Knowing my daughter’s behavior pretty well by now, I came up with a plan. I told her that she had 6 months to figure out what she was going to do and how she was going to support herself and her unborn child. She did not have a job, she did not have a high school diploma, and I did not have it in me to raise another child.
Amanda never did come up with a plan, and exactly 6 months later I dropped her off at the local woman’s shelter. I had had enough. Maybe Amanda could get more help from them. I truly had nothing left to give. She had done so many things to cause us all so much grief and pain that I had to be firm now.
“You know I love you Amanda, but you are 19 and this is the choice YOU have made.”
Watching her walk away from the car was one of the hardest things I have ever done. And looking back, I’m not sure if I could have done it again.
But in the end, it was the right thing to do. Amanda was placed in a program for young single mothers. They even provided her with her own little apartment when it was closer to her due date. And in December of that year, she gave birth to a very healthy wonderful baby boy whom she named Isaac David. And Mr. Isaac has been a joy to her and her closest companion for over 7 years now.
It has not been easy. Not for any of us. Amanda still struggles with her bipolar disorder, and her life has had many challenges since then. But she is 25 now, finished high school and is attending college. She wants to work with children, and her son has grounded her in a way that nothing or no one else ever could.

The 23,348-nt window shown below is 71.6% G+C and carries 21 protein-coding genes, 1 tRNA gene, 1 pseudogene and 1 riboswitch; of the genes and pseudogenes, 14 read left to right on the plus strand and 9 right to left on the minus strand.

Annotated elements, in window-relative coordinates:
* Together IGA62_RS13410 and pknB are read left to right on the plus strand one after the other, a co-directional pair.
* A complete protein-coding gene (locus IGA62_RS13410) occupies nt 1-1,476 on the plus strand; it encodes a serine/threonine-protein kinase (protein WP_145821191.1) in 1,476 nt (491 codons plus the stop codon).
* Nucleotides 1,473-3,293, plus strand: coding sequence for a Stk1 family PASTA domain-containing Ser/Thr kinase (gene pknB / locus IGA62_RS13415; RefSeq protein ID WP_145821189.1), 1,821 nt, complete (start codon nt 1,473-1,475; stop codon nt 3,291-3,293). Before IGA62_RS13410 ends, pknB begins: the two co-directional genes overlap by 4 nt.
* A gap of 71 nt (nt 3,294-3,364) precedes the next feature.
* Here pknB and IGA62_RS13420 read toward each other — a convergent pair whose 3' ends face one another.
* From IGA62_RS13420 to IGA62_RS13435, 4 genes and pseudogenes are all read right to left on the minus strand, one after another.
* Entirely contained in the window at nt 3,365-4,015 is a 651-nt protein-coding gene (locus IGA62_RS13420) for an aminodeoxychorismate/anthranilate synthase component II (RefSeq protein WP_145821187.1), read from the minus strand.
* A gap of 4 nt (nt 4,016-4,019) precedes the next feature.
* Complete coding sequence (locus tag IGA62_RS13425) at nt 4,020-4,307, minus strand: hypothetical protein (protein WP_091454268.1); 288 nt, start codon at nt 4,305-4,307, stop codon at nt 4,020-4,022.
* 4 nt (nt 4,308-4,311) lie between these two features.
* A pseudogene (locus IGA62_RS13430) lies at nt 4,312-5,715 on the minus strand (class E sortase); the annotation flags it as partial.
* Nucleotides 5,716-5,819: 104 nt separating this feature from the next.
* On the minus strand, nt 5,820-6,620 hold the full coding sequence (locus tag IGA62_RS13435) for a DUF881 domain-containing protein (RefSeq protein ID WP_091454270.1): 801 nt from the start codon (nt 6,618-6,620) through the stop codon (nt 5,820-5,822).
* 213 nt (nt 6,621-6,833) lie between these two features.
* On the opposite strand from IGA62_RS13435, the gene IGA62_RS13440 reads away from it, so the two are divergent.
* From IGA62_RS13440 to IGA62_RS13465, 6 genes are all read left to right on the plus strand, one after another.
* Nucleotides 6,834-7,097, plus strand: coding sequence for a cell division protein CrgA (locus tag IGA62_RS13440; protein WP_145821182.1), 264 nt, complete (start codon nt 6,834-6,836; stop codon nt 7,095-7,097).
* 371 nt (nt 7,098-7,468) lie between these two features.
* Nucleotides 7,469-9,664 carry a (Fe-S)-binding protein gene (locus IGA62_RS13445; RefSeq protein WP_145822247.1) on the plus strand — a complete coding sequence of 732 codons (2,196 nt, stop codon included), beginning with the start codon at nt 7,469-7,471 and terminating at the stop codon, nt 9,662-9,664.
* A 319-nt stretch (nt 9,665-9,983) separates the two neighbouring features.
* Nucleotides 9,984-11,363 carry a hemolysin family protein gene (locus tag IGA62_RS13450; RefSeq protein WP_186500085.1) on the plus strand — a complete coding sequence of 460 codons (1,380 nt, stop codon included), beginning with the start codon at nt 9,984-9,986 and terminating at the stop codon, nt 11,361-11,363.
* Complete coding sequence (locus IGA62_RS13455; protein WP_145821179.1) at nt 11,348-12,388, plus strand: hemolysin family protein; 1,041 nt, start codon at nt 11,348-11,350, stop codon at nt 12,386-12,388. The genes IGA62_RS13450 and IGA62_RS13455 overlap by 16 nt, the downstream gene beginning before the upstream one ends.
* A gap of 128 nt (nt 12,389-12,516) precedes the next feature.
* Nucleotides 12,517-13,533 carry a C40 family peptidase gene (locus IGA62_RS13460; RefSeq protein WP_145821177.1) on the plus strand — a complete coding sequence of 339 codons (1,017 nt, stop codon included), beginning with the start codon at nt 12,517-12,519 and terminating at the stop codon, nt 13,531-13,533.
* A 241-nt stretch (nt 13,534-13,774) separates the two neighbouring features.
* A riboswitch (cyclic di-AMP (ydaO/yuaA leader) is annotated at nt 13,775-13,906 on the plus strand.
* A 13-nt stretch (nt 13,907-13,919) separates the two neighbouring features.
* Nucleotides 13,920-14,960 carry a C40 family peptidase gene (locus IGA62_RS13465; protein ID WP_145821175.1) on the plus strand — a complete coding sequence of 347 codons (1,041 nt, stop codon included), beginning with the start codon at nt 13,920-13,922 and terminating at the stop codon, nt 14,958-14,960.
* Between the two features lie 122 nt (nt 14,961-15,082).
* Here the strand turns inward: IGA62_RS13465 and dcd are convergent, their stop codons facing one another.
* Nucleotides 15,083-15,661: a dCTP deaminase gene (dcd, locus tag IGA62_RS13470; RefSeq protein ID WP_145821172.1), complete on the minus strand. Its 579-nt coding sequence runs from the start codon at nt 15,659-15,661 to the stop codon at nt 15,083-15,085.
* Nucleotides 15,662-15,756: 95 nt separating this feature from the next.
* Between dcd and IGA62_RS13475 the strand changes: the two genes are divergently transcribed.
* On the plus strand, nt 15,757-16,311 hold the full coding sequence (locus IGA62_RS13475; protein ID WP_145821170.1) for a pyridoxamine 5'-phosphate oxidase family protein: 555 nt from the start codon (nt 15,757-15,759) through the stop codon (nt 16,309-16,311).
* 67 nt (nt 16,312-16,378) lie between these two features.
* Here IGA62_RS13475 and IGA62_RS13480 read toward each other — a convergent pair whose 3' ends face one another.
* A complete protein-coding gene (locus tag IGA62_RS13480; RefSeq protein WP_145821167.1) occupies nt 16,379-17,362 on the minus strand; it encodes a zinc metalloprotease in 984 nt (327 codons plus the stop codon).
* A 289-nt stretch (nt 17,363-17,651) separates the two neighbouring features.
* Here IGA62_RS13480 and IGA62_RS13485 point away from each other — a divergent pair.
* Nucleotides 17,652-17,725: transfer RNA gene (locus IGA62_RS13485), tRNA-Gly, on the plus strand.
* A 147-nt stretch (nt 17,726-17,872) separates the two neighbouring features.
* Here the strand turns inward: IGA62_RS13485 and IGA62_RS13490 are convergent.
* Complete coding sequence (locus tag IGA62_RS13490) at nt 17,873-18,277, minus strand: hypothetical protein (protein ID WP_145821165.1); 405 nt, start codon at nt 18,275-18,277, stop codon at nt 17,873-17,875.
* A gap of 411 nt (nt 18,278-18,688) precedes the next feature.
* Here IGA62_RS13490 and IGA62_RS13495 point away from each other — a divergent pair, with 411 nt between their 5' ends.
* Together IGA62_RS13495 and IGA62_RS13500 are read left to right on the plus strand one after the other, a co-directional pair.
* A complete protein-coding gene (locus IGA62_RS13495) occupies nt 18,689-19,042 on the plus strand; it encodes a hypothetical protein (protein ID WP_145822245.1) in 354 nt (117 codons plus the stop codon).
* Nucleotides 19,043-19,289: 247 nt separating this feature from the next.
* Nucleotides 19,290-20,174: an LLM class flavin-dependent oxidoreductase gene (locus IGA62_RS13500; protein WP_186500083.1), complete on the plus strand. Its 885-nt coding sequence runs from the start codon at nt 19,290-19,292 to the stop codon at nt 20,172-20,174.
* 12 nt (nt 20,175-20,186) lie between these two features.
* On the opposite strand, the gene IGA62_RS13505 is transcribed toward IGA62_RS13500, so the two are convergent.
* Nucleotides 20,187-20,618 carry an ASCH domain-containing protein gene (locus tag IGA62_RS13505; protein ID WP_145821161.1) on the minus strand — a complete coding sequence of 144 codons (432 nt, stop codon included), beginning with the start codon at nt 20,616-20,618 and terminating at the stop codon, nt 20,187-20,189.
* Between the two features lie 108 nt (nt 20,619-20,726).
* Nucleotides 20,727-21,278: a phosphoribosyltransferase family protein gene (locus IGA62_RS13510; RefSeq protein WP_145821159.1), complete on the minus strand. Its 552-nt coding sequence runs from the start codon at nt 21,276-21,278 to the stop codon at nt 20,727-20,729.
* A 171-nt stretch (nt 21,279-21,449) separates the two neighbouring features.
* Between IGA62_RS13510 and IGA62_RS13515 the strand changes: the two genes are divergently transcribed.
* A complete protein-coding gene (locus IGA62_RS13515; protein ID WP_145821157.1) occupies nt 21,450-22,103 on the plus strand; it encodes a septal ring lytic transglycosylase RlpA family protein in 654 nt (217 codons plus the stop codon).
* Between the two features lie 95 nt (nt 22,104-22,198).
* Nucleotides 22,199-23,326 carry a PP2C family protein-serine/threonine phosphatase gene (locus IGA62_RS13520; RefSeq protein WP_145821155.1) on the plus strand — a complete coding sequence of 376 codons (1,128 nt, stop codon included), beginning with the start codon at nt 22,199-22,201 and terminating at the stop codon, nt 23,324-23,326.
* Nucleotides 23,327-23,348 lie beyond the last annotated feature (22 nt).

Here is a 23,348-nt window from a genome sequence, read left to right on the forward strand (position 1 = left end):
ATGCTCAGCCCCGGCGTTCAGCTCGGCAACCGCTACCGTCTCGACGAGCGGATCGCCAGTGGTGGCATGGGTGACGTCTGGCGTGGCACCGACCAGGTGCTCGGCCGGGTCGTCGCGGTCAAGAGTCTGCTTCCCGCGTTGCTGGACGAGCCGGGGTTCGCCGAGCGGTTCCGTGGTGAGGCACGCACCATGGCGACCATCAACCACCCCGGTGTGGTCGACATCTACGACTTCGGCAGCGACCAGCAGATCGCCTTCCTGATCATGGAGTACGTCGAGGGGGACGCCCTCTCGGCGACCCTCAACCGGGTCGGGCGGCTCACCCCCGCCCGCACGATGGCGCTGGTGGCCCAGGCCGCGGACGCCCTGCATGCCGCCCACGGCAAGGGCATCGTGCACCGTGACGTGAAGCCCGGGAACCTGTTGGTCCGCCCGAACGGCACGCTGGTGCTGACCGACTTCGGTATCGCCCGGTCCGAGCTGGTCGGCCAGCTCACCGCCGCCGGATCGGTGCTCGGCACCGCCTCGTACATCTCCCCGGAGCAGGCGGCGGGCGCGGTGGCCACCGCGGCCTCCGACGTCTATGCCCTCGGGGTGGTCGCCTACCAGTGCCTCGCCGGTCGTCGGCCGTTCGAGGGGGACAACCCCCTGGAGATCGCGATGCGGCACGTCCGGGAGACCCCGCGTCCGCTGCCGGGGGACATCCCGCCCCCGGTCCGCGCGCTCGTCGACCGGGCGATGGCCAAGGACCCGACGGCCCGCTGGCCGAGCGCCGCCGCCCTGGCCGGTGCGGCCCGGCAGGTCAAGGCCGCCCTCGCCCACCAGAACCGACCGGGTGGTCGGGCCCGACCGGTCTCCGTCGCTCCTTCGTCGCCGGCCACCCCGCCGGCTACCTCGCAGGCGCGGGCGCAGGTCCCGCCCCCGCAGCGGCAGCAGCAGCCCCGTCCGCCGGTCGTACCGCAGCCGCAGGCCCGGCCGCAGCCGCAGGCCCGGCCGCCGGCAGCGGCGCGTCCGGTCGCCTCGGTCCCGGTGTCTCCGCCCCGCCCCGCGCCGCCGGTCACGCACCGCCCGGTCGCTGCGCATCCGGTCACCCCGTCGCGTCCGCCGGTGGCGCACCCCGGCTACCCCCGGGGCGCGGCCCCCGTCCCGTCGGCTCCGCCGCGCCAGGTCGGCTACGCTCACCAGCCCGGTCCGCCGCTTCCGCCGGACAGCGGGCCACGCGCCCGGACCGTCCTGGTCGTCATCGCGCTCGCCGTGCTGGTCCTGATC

There are times in the life of a single mother, or maybe anyone for that matter, when you feel as though you can’t even take one more step. Hopelessness engulfs you like the sea, and you feel yourself drowning. I have been in the sea. I have wept the painful desperate tears of despair. I have fallen on my knees and begged and pleaded with God to release me from the pain, from the situation.
But somehow, somewhere, by a force much greater than my own, I made it through. Or maybe I was carried through, until I was back on solid ground. And things did change.
For although I put Amanda out during a very difficult time in her life, we are now closer than we have ever been. I don’t think anyone on earth knows me better than her. She is an amazingly strong young woman, and Isaac is one of the greatest joys of my life. He is extremely intelligent (Of course I am going to say that) and both Amanda and I know that he is the reason she is still with us here on planet earth.
I know how hard it is to keep going sometimes. I know firsthand how it feels to be completely hopeless. I know the pain of despair. I know what it means to keep getting up each morning even though your heart is broken, because you still have people that need you.
But I also know now, that it can be done. That I did have the internal fortitude even when I did not feel it there. And when I had nothing left, God gave me the strength to carry on.
We all face enormous challenges sometimes. The pain and uncertainty seem more that we can handle. But with God’s help, somehow, someway, we make it through. And we are stronger for it.
I love my daughter and my grandson. I pray every day that God will continue to provide for them and watch over them. Amanda still isn’t where I would like her to be, but she is getting there. In her own time, and in her own way. And that’s all any of us can do.
Written by Debbie Brown